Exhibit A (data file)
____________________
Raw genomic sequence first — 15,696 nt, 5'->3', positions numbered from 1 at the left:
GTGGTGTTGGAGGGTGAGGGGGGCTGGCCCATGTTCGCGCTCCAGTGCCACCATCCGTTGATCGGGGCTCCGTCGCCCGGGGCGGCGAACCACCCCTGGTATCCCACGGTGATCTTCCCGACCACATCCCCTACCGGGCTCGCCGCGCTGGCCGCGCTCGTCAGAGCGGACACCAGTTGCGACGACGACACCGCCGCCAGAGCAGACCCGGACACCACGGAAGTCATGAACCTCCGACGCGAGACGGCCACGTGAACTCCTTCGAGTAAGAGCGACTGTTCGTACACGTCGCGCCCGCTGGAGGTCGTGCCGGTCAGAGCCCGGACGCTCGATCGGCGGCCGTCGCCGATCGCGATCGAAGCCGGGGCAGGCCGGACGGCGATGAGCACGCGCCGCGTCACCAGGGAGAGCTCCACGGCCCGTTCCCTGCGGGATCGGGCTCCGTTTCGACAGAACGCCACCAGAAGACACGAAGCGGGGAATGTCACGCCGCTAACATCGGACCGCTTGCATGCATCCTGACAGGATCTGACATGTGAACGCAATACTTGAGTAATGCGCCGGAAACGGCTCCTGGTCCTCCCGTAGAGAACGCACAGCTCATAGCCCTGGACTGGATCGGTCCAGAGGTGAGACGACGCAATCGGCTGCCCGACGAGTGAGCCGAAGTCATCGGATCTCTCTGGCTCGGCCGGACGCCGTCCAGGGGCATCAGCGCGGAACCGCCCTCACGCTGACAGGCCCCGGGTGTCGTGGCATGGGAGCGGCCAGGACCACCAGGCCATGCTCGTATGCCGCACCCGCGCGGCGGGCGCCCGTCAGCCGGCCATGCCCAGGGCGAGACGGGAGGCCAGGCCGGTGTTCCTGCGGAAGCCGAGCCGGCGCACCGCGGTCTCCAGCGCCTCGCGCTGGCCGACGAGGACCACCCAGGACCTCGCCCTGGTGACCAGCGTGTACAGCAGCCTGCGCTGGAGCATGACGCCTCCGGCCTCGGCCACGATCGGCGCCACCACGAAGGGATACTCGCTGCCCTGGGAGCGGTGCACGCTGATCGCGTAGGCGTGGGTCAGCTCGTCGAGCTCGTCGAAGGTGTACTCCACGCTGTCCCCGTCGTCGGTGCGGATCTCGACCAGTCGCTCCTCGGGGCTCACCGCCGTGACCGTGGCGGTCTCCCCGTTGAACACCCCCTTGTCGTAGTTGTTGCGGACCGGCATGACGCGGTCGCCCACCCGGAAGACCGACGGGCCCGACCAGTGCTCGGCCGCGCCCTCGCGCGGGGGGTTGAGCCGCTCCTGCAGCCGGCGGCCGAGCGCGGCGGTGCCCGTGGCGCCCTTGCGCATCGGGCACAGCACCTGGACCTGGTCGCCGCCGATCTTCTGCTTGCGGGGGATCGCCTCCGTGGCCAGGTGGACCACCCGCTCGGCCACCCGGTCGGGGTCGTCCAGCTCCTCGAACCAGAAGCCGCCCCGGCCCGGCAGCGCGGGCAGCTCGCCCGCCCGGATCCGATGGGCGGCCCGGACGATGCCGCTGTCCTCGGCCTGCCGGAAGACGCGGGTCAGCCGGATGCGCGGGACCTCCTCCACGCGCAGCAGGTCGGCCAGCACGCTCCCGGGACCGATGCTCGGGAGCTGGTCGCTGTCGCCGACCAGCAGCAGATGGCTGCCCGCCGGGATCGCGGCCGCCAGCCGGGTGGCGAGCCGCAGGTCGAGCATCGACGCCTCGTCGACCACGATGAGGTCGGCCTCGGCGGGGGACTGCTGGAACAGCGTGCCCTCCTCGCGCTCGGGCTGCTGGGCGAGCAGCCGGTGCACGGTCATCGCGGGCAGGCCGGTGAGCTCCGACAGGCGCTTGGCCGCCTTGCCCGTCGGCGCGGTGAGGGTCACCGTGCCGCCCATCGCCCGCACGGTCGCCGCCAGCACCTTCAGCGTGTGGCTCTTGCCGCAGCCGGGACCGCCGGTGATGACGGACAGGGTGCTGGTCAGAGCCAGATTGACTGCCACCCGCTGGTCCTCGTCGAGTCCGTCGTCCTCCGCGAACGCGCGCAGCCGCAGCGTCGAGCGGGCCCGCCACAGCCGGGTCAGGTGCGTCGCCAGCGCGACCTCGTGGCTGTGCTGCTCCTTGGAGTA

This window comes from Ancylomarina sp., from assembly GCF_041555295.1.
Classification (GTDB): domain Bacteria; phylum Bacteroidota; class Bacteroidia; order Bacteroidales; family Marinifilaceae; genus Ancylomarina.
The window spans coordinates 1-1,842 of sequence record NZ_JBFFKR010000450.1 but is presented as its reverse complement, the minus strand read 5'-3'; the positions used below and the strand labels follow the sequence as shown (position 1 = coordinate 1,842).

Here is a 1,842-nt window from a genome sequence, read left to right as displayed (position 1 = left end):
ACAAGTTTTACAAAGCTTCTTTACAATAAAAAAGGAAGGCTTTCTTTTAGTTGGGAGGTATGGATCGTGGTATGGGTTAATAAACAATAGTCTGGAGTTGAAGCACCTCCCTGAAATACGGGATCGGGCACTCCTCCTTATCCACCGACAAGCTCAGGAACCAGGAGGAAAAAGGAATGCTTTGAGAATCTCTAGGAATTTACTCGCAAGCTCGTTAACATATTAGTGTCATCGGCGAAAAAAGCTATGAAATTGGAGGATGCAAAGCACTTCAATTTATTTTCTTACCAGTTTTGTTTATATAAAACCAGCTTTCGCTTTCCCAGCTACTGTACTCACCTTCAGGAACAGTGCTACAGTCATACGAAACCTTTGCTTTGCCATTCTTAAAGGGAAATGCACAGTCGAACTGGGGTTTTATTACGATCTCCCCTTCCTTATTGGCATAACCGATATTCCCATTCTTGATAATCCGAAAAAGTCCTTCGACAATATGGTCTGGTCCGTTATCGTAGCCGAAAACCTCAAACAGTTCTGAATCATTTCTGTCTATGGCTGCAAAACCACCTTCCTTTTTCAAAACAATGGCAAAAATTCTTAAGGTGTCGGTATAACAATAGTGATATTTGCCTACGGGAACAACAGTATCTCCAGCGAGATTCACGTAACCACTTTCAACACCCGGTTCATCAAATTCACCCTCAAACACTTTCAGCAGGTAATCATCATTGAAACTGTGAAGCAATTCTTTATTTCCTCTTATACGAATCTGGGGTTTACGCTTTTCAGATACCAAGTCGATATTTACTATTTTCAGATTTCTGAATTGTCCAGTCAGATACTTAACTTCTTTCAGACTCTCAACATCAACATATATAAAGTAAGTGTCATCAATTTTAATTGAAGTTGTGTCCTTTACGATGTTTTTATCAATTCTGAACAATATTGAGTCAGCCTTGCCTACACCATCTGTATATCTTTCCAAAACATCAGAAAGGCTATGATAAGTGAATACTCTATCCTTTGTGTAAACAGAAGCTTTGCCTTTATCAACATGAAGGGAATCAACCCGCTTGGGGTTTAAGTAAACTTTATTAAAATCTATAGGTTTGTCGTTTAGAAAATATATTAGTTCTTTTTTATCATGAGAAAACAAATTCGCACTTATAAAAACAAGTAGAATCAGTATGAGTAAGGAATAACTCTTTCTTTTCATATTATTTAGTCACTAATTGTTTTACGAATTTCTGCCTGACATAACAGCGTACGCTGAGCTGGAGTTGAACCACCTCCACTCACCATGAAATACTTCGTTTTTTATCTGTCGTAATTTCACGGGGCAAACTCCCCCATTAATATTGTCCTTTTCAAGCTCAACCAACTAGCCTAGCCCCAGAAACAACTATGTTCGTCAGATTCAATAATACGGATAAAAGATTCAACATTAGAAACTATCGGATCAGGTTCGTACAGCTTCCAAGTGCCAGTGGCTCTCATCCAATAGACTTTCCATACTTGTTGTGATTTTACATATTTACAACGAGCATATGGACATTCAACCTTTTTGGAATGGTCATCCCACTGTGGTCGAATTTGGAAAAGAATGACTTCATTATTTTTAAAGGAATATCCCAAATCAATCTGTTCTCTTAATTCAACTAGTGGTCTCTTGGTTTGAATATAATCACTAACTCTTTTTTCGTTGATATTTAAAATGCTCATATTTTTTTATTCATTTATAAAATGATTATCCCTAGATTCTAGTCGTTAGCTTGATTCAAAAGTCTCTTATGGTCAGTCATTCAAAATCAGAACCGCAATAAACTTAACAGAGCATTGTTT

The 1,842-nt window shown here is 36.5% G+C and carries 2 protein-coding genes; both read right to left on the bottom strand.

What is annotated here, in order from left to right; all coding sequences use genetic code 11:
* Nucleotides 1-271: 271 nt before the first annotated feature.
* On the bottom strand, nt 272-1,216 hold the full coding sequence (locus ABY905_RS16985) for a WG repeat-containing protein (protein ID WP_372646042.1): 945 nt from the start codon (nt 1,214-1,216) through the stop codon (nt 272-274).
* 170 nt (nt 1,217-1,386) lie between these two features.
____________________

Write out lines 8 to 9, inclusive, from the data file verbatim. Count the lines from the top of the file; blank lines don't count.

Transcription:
The 1,842-nt window shown here is 36.5% G+C and carries 2 protein-coding genes; both read right to left on the bottom strand.

What is annotated here, in order from left to right; all coding sequences use genetic code 11: